On the morning Hurricane Michael arrived in the South Toe Valley, I opened my email to find a request from a neighbor for help with the body of their loved one who had died the previous day. Could I teach them how to tend him in their home for a 3 day vigil?
With drenching rains streaming up the valley and the river rising rapidly, a flooded road between me and the friend with my manual from the training, and the absence of the death care kit the midwifery trainers encouraged us to purchase, I went to meet the first dead person who would receive my care. I found Jim Littlewolf on their screened-in porch with a cowboy hat resting on his face, a ‘how do you do’ salute to who he’d once been. His loved ones had already washed and dressed him, affixed dry ice in washcloths to his body, and enfolded him in a thermal reflective blanket to keep the cool in.
It was as much as they knew. The help they needed from me over the next three days was how to minimize the sensorial effects of decay in order to soften the experience for those coming to say goodbye, and how to support Jim’s work of transitioning from his body. They also asked for assistance in devising a plan to move him to the Celo Cemetery that minimized the risk of an unceremonious experience for either him or us. Yes I was anxious. Would I know and be enough without mentor, manual or supplies? Would my stomach turn rebellious when I touched the strangeness of a cold body? Would I find my interest had been insincere, an egoic desire to do what repulsed others? Would I hit the ‘on empty’ place in my well of caring, from giving mine away so frequently over the years?
In response to our voiced and unvoiced anxieties during June’s death midwifery training about our readiness for this work, our trainers from the Center for End of Life Transitions made a mantra of reassurance, “When you are asked to help, say ‘yes’. The way will be made clear.” Hold this mantra in your heart, and then wonder about the significance of an extreme weather event that usually limits one’s activities, and how it has coincided with a request from your life to show up in a big way. For the one whose soul eye has already peered over to the other side and gotten a fix on its beauty, saying ‘yes’ with a hurricane approaching could mean slipping on out while the air is still clear and peaceful. For the initiate to the shamanic work of helping usher that soul’s eye from its body, saying ‘yes’ to the ferocity of a hurricane’s wind and water energy could mean rising with it, and funneling it right into your courage. For the loved ones of the person gone on, saying ‘yes’ to the cold front that pushed out the hurricane and changed the seasons, could mean allowing the comforting warmth of your old idea that surely death care should be someone else’s work, to be supplanted by the chill of not yet fully understanding why you are doing it.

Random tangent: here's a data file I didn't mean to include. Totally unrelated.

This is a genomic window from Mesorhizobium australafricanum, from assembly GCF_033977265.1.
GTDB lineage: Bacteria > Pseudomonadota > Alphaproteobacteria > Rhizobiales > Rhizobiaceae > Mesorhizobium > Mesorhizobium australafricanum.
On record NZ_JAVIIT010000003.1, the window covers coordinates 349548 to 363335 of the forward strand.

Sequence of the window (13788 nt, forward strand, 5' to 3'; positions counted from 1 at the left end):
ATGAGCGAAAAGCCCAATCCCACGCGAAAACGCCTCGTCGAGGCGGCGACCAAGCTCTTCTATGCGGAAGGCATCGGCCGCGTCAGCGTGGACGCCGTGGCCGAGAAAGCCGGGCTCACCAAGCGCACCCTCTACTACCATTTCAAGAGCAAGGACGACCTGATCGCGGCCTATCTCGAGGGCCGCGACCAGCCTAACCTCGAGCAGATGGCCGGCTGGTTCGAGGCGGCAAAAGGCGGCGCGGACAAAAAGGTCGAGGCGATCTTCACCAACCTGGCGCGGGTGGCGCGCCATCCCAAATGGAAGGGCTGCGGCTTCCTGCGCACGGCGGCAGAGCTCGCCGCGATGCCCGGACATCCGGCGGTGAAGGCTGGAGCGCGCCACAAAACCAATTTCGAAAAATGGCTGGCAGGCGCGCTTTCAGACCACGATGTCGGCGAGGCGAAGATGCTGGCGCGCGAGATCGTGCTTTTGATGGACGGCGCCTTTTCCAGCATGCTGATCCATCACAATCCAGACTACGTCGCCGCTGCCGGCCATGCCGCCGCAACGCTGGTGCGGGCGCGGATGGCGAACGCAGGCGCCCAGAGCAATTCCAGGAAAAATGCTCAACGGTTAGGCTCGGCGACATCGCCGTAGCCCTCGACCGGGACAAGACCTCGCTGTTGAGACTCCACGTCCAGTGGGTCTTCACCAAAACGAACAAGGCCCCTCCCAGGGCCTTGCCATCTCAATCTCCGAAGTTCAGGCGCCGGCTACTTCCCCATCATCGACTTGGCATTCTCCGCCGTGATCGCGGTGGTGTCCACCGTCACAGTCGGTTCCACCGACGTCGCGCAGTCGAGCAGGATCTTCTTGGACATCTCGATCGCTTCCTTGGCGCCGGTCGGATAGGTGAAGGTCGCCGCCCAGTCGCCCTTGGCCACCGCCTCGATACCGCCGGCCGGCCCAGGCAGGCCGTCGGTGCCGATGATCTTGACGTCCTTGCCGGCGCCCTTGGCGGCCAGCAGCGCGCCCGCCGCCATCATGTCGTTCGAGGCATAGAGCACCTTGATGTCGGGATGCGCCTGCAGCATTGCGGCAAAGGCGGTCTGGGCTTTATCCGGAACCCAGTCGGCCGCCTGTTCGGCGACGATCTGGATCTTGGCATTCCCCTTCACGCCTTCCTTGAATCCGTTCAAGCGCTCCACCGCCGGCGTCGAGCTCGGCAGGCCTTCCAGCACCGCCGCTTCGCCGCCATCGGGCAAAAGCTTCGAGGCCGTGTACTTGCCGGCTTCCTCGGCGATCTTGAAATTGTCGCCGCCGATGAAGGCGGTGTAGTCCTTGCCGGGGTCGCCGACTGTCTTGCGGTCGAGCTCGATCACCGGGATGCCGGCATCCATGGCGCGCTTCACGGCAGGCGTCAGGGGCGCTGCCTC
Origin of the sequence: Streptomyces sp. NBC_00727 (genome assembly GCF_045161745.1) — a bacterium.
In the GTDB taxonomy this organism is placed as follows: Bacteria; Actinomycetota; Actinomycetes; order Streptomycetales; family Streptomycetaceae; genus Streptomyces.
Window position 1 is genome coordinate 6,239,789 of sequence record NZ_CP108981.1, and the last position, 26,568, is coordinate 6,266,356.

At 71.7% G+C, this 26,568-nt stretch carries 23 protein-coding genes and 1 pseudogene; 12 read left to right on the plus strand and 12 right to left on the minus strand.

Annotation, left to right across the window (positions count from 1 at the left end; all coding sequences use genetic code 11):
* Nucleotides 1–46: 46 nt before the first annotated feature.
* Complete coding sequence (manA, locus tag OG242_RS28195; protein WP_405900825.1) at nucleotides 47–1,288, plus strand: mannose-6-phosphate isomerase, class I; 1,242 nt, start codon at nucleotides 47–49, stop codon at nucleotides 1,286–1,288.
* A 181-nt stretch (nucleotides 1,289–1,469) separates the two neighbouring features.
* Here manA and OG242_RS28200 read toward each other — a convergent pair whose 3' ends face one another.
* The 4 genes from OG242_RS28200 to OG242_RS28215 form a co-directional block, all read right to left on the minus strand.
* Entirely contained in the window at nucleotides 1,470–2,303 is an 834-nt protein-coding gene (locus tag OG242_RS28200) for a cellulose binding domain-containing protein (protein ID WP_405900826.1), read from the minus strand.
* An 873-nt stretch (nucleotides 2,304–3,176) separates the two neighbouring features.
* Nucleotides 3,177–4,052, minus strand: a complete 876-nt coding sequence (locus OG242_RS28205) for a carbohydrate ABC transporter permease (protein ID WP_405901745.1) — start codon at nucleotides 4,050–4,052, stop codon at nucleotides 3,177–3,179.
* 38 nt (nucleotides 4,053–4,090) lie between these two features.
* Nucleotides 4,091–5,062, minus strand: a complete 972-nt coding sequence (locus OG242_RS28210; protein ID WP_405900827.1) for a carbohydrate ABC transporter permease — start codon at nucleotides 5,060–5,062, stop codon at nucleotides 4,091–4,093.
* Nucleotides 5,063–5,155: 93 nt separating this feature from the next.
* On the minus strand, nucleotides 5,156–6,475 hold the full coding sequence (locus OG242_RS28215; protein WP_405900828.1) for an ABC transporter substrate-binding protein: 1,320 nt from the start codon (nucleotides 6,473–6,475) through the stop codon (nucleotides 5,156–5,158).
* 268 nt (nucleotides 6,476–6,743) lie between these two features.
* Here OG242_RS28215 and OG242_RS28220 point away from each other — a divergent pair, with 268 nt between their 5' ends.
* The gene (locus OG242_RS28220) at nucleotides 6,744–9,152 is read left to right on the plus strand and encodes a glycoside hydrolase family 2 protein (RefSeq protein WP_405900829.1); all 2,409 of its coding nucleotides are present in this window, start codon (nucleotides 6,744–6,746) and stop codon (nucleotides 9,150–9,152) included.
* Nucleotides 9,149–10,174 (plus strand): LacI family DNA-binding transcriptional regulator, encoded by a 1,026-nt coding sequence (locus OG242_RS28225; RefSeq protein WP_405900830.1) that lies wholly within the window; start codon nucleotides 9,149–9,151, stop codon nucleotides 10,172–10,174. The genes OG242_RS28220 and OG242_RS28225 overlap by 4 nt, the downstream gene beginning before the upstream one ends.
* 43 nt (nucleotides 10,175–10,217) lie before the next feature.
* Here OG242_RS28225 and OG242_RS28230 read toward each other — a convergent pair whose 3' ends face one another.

We said ‘yes’, each in our own way. We cared for Jim’s choice by supporting his last tasks, and our efforts of helping evolved in these ways. We reconfigured how the ice was packed to achieve maximum cooling, replaced a foam mattress with a body board and cotton blankets with a shroud, added ties to the board so that it could be lowered into the grave and his body secured to his shroud of quilts. We were hushed in gentleness, respectfully explaining what we were doing, encouraging him to ignore our intrusions and focus on his rising work. We did tell him on the last day that it was his last day, that he would soon reunite with the earth. We did gift his Comanche and Catholic lineages with rituals to honor each. We did cleanse and bless the artifacts now accompanying his spirit to its next destination–the silver belt buckle and rings he’d encrusted with turquoise, the wooden staff he’d carved, the photos of family who were receiving him, the prized Comanche ribbon shirts worn in ceremonies.
It took thinking, it required collaboration, it needed sensitivity, it asked for faith that this all mattered somewhere, somehow. It did not require a kit. There were enough supplies. It did not require much money. What we needed appeared. It didn’t take much explaining. We had three days, in which the attentiveness and care we gave a man now dead, made visible our belief that those who loved him could and would continue to abide in their relationship with him.
We said ‘yes’. And because we did, the weather did transform us. The experience, it did strengthen my resolve. The grave, it did embrace the goodness of Jim. And the consequence of this at-home vigil, it will continue.
From ‘yes’ we know. We are more than ready for the work that needs us. Our own death, that needs us. From eyeing our ending with the equanimity of acceptance, we enter the doorway through which we can be transformed. We dig deeply into the miracle of being alive. The floodgates of our compassion open.
I’ve become a death midwife from the practice of turning towards what waits for me. With many others in death care work, I am taking back the sacraments of care from a profit-driven system that would bankrupt us to receive them. The distress of the people and a planet abandoned and abused by that system are a rising hurricane that refuses ‘no’. When asked for your heart and hands, say ‘yes’ in the ways that you can. Have faith. The way will be made clear.